CDAs will be added, removed, or modified. Create processes that incorporate cybersecurity into these changes.
When replacing a CDA with an identical or similar device, set the baseline configuration parameters to match the device that’s being replaced. If new parameters are discovered during the configuration stage, document and discuss them with your cybersecurity team to determine whether or not the settings are compliant with regulations and controls.
Following any changes,
Presentations provide the
If the CSAT decides that the risk of device operations is not acceptable, then additional controls or an alternative design will be required.
Numerous security controls require ongoing program monitoring. Cybersecurity plays a key role in supporting program monitoring activity with configuration, testing, baseline capture, installation, and reassessments.
Much of your program monitoring will require outages to complete, making it necessary to provide your site cybersecurity experts with precise, time-sensitive schedules for the completion of their related tasks. Be aware that in some cases, cyber-related program monitoring tasks may require that changes be made to how monitoring is performed.
Your incident response program will evolve from discussion-based table tops to full-scale drills and exercises. It will require support from not only from cyber
Be sure to document incident response, lessons learned, and update procedures.
Your security team will review contingency plans and ensure that they are compliant with regulations. Following incidents, documentation will be reviewed, and guidance on improving security posture will be provided.
Your security team will inform you of its existing security controls and alternatives to consider. Keep threat vectors as low as possible and within acceptable limits.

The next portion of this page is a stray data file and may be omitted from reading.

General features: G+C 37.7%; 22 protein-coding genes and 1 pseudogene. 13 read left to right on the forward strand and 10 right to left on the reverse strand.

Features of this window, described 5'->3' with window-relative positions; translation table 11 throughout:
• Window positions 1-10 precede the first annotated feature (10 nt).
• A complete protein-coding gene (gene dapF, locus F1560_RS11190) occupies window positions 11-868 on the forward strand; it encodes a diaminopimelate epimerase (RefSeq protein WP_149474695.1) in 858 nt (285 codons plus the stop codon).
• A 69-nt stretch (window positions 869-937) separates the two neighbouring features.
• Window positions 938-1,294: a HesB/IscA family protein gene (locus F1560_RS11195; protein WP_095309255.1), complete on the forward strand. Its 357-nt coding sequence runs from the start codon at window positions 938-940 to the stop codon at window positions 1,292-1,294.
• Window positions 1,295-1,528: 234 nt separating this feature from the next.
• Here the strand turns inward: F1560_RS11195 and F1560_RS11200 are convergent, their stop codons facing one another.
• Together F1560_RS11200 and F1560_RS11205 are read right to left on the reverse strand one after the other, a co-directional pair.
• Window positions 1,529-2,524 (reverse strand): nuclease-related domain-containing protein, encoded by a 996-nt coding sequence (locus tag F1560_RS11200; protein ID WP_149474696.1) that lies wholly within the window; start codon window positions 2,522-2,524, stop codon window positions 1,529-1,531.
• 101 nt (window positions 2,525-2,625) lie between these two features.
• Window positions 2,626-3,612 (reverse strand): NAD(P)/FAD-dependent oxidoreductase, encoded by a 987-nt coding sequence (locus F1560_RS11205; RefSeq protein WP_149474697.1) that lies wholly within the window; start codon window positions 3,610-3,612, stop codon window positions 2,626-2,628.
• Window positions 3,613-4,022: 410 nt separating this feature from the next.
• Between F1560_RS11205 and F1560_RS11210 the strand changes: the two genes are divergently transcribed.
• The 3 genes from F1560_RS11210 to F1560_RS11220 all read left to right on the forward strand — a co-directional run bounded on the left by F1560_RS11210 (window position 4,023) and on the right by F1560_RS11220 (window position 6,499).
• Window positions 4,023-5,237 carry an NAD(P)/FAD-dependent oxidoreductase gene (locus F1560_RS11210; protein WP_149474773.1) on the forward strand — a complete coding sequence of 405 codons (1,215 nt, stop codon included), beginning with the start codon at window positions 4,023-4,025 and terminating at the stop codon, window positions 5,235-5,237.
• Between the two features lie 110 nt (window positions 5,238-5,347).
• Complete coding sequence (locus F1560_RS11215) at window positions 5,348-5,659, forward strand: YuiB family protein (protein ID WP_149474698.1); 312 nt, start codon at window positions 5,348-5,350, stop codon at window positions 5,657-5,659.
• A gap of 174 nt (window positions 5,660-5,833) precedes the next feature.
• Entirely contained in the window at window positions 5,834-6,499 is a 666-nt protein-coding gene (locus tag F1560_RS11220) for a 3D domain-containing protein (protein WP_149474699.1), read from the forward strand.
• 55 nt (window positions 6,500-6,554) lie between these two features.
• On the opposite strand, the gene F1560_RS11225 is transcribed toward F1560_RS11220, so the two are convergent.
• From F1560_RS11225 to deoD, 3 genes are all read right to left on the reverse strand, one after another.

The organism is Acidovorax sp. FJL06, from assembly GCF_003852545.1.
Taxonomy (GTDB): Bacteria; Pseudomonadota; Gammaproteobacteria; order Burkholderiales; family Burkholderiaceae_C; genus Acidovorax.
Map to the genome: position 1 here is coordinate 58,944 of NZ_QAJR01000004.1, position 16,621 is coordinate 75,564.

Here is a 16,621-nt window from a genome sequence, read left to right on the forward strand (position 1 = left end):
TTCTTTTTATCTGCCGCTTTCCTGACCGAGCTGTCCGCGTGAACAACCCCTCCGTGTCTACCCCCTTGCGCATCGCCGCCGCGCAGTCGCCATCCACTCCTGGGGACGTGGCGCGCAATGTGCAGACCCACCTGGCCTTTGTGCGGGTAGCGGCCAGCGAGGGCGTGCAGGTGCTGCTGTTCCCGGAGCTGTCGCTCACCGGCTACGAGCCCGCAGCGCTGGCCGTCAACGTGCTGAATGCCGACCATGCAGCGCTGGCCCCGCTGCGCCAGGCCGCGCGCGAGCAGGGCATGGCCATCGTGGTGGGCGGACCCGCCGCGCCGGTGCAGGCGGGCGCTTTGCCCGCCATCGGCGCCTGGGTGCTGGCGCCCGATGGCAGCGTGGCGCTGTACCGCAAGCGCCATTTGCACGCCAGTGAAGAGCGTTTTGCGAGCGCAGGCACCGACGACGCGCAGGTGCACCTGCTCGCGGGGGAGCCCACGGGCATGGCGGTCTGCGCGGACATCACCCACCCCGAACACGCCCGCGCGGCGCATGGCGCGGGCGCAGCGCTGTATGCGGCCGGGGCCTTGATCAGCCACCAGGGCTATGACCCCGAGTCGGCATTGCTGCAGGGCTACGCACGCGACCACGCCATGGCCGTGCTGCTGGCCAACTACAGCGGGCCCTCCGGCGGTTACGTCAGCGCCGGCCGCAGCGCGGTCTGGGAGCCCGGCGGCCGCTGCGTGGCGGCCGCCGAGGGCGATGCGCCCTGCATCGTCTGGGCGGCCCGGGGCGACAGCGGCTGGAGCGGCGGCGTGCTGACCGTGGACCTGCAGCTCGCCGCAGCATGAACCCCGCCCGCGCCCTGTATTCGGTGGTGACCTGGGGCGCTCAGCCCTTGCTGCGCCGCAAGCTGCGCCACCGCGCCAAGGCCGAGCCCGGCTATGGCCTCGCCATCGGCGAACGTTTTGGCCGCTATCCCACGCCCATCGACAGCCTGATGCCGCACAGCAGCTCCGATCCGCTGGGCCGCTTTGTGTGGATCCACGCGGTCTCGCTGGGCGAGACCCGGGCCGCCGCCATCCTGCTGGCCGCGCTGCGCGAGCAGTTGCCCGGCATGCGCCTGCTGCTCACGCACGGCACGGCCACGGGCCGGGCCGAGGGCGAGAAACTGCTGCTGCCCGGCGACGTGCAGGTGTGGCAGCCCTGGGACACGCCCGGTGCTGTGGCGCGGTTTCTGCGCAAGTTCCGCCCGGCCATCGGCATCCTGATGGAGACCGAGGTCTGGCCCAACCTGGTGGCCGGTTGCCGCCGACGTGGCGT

Given the adverse impact it could have on your equipment, scanning is not likely to take place. In the event that an issue is found, follow documented policy and procedures. That includes the implementation of patching, monitoring, and additional access controls.
Have a plan for periodically assessing CDA cybersecurity controls. Your security team should actively update your security management solution with installation and assessment results.
This information is critical for CDA reassessments and all CDA-related operations, including replacement, removal, and program monitoring. Controls and alternate controls are reviewed and assessed for regulatory compliance.
Don't go it alone
Booz Allen has been finding solutions to the day’s toughest challenges for more than 100 years. We live to solve problems. Our people know the policies, architectures, and intelligence that best define cyber enterprises and operations because they helped pioneer them.
That’s why companies trust us to resolve their most complex cyber issues, from the operations center to the boardroom. We protect our clients against the attacks of today, and prepare them for the threats of tomorrow.